In November members of the group walked through the five intersections with around 15 city officials. Brian Steele, transportation department spokesman, says the intersection of 79th, Stony Island, and South Chicago--a six-legged monster with easy-to-miss traffic signals under the Skyway and lights within 30 feet of each other that give drivers mixed messages--was already on the city's radar. In 2003 more traffic accidents occurred there than at any other intersection with traffic signals in Chicago, and the city had just completed a $2.5 million reconstruction project to make it easier and safer to travel through. But Metro Seniors member Dan McGary says the day he and officials were there they watched two drivers run a red light they apparently still couldn't see.
A couple months before the walk-through at Sheridan and Foster a CTA bus struck and killed an elderly woman in the intersection. A few years earlier a bus had crushed the skull of a ten-year-old girl as she crossed holding her mother's hand. "The Sheridan and Foster intersection was the perfect example of how departments don't work together at all, and they just go in and randomly make changes with no coordination," says Metro Seniors' Amanda Solon. "You saw some new technologies, some old technologies, and no painting on the street. Some of the signs said no turn on red between 7 and 7. Some of them were just no turn on red."
"The issues they were talking about were legitimate," says Steele. The first changes to be made based on the group's recommendations were at Sheridan and Foster. The transportation department synchronized the street signs, and when the weather gets warmer it will repaint the pavement markings. OEMC changed the timing of the lights to give pedestrians longer to get across the street and installed a "leading pedestrian interval," which keeps traffic stopped in four directions for several seconds after the walk signal is illuminated to give pedestrians a head start in beating turning cars. Streets and Sanitation replaced incandescent bulbs with LEDs--which are brighter and easier to see in direct sunlight (and 90 percent more energy efficient)--and installed LED pedestrian signals. Similar changes were made at Foster and Marine, and the city has agreed to improve the south-side intersections as well.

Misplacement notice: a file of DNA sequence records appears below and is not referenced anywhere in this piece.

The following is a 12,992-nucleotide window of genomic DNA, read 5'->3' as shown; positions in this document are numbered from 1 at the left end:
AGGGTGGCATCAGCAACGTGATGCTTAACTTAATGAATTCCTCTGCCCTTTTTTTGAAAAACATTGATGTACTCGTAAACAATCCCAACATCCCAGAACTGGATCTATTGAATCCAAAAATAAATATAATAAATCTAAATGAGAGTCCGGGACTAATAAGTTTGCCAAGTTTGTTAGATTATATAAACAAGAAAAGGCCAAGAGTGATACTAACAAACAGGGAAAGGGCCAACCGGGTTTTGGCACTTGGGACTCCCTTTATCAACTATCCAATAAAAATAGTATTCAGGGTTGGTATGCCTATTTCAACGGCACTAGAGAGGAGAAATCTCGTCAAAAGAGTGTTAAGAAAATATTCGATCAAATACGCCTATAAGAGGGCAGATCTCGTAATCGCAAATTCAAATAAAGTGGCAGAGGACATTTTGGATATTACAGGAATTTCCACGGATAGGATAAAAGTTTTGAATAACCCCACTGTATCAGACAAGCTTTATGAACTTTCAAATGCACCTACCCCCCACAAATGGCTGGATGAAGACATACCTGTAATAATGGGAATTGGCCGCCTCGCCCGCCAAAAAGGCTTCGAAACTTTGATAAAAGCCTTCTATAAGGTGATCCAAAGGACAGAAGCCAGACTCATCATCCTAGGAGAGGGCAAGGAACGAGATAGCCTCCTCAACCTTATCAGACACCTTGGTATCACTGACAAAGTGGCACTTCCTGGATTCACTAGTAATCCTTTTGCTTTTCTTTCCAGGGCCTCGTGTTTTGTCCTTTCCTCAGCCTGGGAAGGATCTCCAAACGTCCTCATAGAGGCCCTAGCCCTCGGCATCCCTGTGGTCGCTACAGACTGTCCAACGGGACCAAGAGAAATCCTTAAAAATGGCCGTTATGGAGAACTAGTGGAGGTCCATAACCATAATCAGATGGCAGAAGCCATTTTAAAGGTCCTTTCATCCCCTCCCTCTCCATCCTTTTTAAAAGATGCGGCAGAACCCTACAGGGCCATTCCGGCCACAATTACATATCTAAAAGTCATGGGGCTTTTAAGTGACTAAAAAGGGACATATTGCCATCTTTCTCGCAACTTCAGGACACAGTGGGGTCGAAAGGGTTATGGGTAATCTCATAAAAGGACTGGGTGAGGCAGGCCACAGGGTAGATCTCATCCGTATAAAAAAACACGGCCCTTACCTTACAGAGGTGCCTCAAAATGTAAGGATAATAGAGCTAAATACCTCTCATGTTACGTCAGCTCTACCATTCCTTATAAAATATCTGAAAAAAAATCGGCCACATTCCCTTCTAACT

Metro Seniors hopes the city will start assessing all of the city's intersections. "It should not be the responsibility of not-for-profit groups to rally the community to get the changes that our elected officials and city-appointed employees are supposed to be taking care of," says McGary. "It is their responsibility."
Steele says the city is always looking for improvements it could make. "We have public-way inspectors assigned to all 50 wards," he says. But he points out that they have roughly 3,800 miles of street and 36,000 intersections--2,800 of them with traffic lights--to check. "We certainly do depend on the public to bring our attention to issues we might not be aware of."
Metro Seniors thinks the city still isn't taking the issue seriously enough, and its members intend to ask Mayor Daley to hire a traffic engineer for a year to work just on intersection safety--someone who wouldn't have to go through three departments to design a plan. "This should be at the head of someone's list," says Bild, "just as gang crimes and muggings are."
Art accompanying story in printed newspaper (not available in this archive): photo/Joeff Davis.